How one of Africa’s leading banks hires only for culture fit


Use the term psychometric testing in the hallways at Investec and you’ll be met with withering disdain. The specialist bank doesn’t use it; doesn’t even believe in that or any other form of psychological assessment. Its hiring methodology is entirely based on creating teams of people who have chosen one another through a process of multiple interviews. For that matter, Investec doesn’t spend a lot of time discussing professional competence in hiring interviews because its recruiters have gathered the references and conducted the educational checks necessary to ensure a candidate can do what they say they can. “What the interview is trying to establish more than anything else is the degree of fit that the person will have with the organisational culture,” says Marc S. Kahn, head of Human Resources & Organisation Development at Investec.

It’s clear even through superficial observation that Investec thinks strategically about hiring and the effect it has on culture, and it’s unsurprising that it is broadly known for that. Its process depends entirely on the wisdom of the collective, which isn’t unique, but the scale of it does make it very unusual.

According to Kahn, the only way to ascertain cultural fit is to have a candidate interact with the existing people in the culture of the team where they will work.

A common mistake, he says is to imagine that there is some sort of objective measure of cultural fit, but Investec believes instead that it requires a subjective view of a candidate from various individuals. Candidates are therefore interviewed several times by different people rather than all at once in a group, and afterwards those people will sit together and compare their experiences of the candidate.

“That inter-subjective discussion is very important because in their comparison of how they perceive [the candidate], a very complex appreciation of them emerges. And if they do that with several people, the probability of that person succeeding is maximised because they will fit in better. We prefer this as opposed to a test which so-called objectively tests if they fit in or not because, quite frankly, it’s highly unlikely that a test can manage that number of moving variables,” says Kahn.

There are three specific results to Investec’s hiring process. The first is a deeper understanding of the candidate; the second is that because team members have the power to choose their next colleague, when that person arrives on their first day of work, it isn’t really their first day of work at all. The third is that because the new arrival has already engaged with the people they’re going to work with, they arrive on the first day having already begun a relationship and knowing that they have been hand-picked by the people who surround them.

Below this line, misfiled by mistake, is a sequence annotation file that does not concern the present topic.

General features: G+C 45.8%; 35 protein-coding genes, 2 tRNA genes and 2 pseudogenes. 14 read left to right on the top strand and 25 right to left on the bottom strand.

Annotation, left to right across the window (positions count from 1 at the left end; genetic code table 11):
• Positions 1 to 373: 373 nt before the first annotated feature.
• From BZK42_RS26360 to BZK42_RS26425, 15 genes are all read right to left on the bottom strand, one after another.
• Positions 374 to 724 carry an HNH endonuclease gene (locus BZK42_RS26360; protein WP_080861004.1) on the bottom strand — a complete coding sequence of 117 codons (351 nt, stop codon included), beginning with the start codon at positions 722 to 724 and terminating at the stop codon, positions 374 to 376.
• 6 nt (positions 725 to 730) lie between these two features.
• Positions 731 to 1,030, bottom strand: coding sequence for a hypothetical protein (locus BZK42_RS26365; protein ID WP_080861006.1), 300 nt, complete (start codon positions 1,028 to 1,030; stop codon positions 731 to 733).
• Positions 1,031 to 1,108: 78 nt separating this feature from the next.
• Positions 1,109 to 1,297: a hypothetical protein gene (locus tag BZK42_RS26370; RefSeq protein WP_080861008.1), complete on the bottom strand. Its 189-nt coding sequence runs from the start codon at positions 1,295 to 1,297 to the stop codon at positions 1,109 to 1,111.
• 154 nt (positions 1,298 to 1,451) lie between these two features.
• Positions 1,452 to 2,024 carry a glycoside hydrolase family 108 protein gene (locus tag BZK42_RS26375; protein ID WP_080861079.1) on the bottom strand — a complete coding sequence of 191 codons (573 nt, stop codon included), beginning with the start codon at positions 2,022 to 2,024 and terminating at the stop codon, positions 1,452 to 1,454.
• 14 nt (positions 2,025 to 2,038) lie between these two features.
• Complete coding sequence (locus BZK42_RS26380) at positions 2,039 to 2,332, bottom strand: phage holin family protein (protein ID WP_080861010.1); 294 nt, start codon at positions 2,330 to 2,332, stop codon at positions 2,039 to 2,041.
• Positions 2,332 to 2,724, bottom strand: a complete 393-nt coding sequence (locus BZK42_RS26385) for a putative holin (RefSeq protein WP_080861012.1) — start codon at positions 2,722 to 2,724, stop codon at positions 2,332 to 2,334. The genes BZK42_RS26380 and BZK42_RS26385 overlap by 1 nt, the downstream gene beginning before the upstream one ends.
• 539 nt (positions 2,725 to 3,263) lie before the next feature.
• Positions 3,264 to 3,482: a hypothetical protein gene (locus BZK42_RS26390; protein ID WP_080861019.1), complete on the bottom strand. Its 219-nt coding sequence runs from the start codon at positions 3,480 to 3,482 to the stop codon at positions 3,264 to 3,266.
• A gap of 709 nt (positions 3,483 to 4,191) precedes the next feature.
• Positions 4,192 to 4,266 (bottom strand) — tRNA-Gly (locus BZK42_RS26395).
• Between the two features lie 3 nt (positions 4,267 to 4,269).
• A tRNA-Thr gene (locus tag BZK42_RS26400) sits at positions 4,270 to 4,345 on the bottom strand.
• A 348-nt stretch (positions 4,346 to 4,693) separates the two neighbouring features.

That explanation doesn’t fully clarify Investec’s allergy to testing, however. Many organisations use psychometric testing to what they claim to be great effect. Investec doesn’t support that view as an organisation and Kahn uses words like counterproductive in reference to psychological testing and says such instruments are absolutely banned. “If the test says [a candidate] is a fit but the interviewer just doesn’t get that feeling … what are they going to do? What they end up doing, like all human beings, is they discount their own intuitiveness and their own sensitivity because they can’t explain it logically, in favour of what seems to be the authority of an objective test made by a professor somewhere. So they kill off what actually is the real antenna. Or the reverse is true: they love the [candidate], but the test says [the candidate is] not a good fit so they don’t select them. It only works when the test and the interviewer agree and if that’s true, then you don’t need the test.”

Investec’s point of view is innovative, but the hiring methodology practiced there has roots in a very real challenge. Back in 1983, when the now mighty organisation consisted of three people working around a dining room table in an apartment in the Johannesburg suburb of Orange Grove, they realised they had no idea how to hire a fourth. Their solution, that any hiring decision would have to involve them all and would have to be unanimous, has stuck to this day, albeit in a substantially expanded format.

By COLIN J BROWNE

Organisational culture and employee engagement expert

Colin J Browne is the author of How to build a Happy Sandpit (www.happysandpit.com), a book based on research into how Southern African organisations create high levels of employee engagement through the medium of organizational culture.

Colin J Browne One Page Bio (.pdf)

Colin heads up Happy Sandpit, a South African organisational culture consultancy, which helps organisations of all sizes to increase employee engagement, performance and loyalty. He is the author of How to Build a Happy Sandpit, a ground-breaking book based on research conducted with more than 60 South African businesses over several years, on how their cultures drive success. He has lectured at GIBS, Wits Business School, Regenesys Business School and Unisa and has worked with hundreds of South African businesses to understand and implement better engagement techniques. He will demonstrate that by changing the context of the work they do, your employees will deliver performance that will help you soar to success.

Colin has appeared on: SABC2 Morning Live, SABC3 Expresso, 702’s The Money Show with Bruce Whitfield, Metro FM, Kaya FM, Two Oceans Vibe, Cliff Central, Radio Junto, and Ballz Radio.


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